Questions From the Class: Part #5

Management Resources principles Bob Rahn and Kim Anklin were honored to be included in Penn State’s online course, Presumed Innocent? The Social Science of Wrongful Conviction. Interviewed extensively about the wrongful conviction and exoneration of Jonathan Fleming, many questions arose from the class. Kim Anklin has been answering questions from students in the forum, “Ask Kim Anything.” Although the class is complete we are reprinting some of the general entries with the hope that readers will learn more about these types of investigations.


Were any of the government agents involved in withholding the evidence of Fleming’s alibi (being in Florida) prosecuted? If not, why not?

Lester, this question is not only a great question it is probably one of the most important questions to keep asking if we are to reduce the possibility of being wrongfully convicted in the future.

The answer to your question has anyone has been prosecuted for their part in withholding evidence in the Fleming case is a resounding no. Since Fleming’s case was tried in Brooklyn, NY, I’ll answer based upon the efforts being made here. According to the National Registry of Exonerations, from 1989 – 2012 New York is the fourth in the nation in wrongful convictions. It will be interesting to see where we rank after the close of 2014. However, make no mistake this is not a New York problem, we are experiencing exonerations across the country.

Almost immediately the news of Fleming’s exoneration and the reasons for his conviction went global. If you Google the case, you will see how fast and how wide spread this case took hold. I feel the reasons can be found in the thousands of comments throughout the world that have a common response theme of bewilderment, compassion and then outrage. Your very question has been asked most likely thousands of times throughout the world, and that is just this case.

I will try to be brief; although you can see in prior posts being brief has been a challenge. The recent number of people being exonerated has finally made the issue prosecutorial misconduct a topic being talked about amongst the general public. It has longed been an issue that criminal defense attorneys, and some very out spoken professors, have written about for decades. Now, we are seeing just how damaging it is from cases such as Fleming’s.

One of the issues is that while we respect the hard work and public service of many prosecutors, there are those who continue to violate the ethics rules and laws, such as with disclosing to defense attorneys any information that is favorable or exculpatory to the defense. It is their obligation to disclose this information in order for the accused to receive a fair trial, set appropriate punishment if guilty, or fairly negotiate a plea deal, even if the defense did not ask for it. Also, even if the evidence cannot be directly used at trial, the Supreme Court ruled in 1963 (Brady v. Maryland) that evidence that is favorable to the defendant must be turned over as it may provide investigative leads that may reveal additional favorable evidence.

If you look into this subject closer, you may find there are enforcement mechanisms such as attorney disciplinary committees and judicial sanctions that exist, but are not utilized. In addition, especially here in New York, these violations are rarely even dealt within their own offices. Why? Because for one, a system and the culture that rewards on high conviction rates, coupled with judges that are in fear of being harsh on prosecutors, has undermined any accountability. Two things happen, one the prosecutor is not held responsible, let alone prosecuted, and two it impacts the outcome of the case at hand. Therefore any reform needs to be outside of the court system.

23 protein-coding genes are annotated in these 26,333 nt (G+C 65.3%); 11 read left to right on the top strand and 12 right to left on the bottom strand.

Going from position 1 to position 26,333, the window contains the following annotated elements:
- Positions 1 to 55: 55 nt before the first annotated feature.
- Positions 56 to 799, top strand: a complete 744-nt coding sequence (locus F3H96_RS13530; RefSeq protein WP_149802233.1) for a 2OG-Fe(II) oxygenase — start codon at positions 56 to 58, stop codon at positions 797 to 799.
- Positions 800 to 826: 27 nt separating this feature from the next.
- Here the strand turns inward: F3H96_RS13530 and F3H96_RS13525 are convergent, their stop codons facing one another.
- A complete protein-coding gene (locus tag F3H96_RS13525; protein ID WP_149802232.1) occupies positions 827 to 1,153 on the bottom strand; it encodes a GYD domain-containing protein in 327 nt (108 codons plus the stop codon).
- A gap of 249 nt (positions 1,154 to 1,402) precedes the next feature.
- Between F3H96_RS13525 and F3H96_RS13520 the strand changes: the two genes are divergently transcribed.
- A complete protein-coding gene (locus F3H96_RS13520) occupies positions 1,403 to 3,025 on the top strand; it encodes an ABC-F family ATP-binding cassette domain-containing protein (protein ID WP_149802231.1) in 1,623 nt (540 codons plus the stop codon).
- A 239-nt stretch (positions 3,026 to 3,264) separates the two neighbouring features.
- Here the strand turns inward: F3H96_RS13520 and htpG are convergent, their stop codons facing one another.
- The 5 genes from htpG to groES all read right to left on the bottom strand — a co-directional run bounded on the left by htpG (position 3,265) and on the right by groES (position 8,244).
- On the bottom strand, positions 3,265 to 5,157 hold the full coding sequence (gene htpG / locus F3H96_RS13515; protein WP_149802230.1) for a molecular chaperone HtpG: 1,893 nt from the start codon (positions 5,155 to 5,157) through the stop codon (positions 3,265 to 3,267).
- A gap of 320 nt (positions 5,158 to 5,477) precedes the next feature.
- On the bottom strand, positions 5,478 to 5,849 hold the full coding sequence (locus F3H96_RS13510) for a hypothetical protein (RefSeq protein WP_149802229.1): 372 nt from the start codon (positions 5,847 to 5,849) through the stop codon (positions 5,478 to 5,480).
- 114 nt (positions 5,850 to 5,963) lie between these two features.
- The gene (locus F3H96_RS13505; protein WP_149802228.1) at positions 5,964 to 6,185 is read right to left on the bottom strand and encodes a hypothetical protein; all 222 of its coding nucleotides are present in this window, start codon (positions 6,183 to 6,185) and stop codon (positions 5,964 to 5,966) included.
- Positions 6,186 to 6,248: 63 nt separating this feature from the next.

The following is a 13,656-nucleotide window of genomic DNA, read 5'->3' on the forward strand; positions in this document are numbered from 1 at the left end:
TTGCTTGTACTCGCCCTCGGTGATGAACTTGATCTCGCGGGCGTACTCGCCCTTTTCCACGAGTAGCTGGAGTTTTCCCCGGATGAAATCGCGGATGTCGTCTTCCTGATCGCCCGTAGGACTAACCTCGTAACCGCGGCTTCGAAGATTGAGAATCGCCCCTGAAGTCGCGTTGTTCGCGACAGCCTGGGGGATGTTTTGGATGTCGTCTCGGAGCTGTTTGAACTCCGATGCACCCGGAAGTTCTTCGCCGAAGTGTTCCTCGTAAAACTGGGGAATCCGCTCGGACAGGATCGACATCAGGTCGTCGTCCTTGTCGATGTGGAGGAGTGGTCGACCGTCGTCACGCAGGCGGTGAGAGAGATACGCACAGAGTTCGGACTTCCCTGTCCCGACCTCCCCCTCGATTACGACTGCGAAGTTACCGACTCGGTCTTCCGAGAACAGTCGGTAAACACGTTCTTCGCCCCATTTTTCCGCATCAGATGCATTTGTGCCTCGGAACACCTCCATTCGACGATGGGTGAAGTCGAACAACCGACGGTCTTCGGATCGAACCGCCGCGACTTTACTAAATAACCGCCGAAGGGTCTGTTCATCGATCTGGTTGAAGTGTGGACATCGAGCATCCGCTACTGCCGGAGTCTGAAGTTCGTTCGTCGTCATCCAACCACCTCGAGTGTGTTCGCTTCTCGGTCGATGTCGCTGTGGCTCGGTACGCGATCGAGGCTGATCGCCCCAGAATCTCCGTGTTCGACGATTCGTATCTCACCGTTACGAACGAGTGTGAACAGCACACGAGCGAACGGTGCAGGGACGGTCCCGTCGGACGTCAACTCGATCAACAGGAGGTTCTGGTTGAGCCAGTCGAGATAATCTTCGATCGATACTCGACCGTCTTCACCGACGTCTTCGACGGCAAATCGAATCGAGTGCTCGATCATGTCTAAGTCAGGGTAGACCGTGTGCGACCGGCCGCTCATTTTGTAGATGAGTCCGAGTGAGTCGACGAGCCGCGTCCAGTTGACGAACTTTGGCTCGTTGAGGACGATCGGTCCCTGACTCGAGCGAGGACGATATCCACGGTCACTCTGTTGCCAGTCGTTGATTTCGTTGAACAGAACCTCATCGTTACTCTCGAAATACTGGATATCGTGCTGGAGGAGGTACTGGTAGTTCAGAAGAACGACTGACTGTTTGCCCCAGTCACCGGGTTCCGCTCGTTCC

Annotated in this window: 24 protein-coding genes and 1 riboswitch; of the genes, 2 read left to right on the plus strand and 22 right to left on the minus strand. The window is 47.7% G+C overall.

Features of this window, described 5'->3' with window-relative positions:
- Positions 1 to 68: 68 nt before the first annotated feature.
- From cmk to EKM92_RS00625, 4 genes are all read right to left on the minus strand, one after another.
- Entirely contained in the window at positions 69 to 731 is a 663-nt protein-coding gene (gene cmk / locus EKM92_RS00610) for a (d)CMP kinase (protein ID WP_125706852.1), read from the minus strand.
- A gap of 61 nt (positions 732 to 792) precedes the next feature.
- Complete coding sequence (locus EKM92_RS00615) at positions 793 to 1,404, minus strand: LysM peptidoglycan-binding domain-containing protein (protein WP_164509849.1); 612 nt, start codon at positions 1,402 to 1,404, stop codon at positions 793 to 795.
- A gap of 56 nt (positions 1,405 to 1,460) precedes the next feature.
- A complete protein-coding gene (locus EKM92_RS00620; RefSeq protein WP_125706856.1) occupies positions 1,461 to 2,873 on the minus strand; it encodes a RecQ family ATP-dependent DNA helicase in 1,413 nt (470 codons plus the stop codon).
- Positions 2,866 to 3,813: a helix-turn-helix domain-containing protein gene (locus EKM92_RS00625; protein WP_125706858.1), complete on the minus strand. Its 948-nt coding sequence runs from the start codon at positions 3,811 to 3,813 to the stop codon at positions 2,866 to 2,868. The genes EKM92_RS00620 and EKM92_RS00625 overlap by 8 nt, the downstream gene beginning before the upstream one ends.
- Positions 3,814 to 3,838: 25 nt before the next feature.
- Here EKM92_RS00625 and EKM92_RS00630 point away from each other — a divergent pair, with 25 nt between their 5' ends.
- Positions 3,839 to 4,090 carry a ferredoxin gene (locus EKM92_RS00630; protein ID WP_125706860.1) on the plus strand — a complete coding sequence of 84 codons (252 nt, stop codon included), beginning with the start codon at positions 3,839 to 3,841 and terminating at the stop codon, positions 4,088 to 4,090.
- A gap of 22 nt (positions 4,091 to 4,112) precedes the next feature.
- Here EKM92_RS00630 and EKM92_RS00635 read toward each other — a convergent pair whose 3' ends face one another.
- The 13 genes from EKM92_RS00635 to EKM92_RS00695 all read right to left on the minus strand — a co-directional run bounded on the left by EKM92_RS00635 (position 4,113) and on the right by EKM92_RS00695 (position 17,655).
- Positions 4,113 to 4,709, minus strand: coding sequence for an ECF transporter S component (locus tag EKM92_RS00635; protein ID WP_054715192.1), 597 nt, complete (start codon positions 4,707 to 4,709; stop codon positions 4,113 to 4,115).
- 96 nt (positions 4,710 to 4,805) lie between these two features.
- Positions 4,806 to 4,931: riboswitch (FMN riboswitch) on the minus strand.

Earlier this year, a first time bi-partisan bill was introduced to establish a state wide commission that would have the power to investigate complaints of prosecutorial misconduct, just as there is a similar commission of judicial conduct, and sanction prosecutors after a hearing. Although it did not make it out of the Rules Committee, hopefully it is presented until it passes. The District Attorneys Association argued that some of the disciplinary actions might conflict with the state’s constitution.

One final thought, any attorney other than a prosecutor can and has faced serious sanctions including disbarment for seemingly minor mistakes. Hiding evidence that is favorable and even exculpatory that destroys entire families is irreparable. Other direct costs include loss of precious resources to convict the right person, loss of public confidence, and failing to protect the public because the actual perpetrator(s) remain free.

celebratingManagement Resources Ltd of New York is a professional investigative firm licensed in New York and New Jersey. .  Management Resources is a member of the New York State Association of Criminal Defense Lawyers, Associated Licensed Detectives of New York, and Founding Members and Regional Directors of Investigating Innocence.

Bob Rahn and Kim Anklin are available for interviews or speaking engagements.  Contact ImaginePublicity at 843-808-08509 or email 


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Members of the New York State Association of Criminal Defense Lawyers
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investigating innocence, management resources, bill clutter, bob rahn, kim anklin
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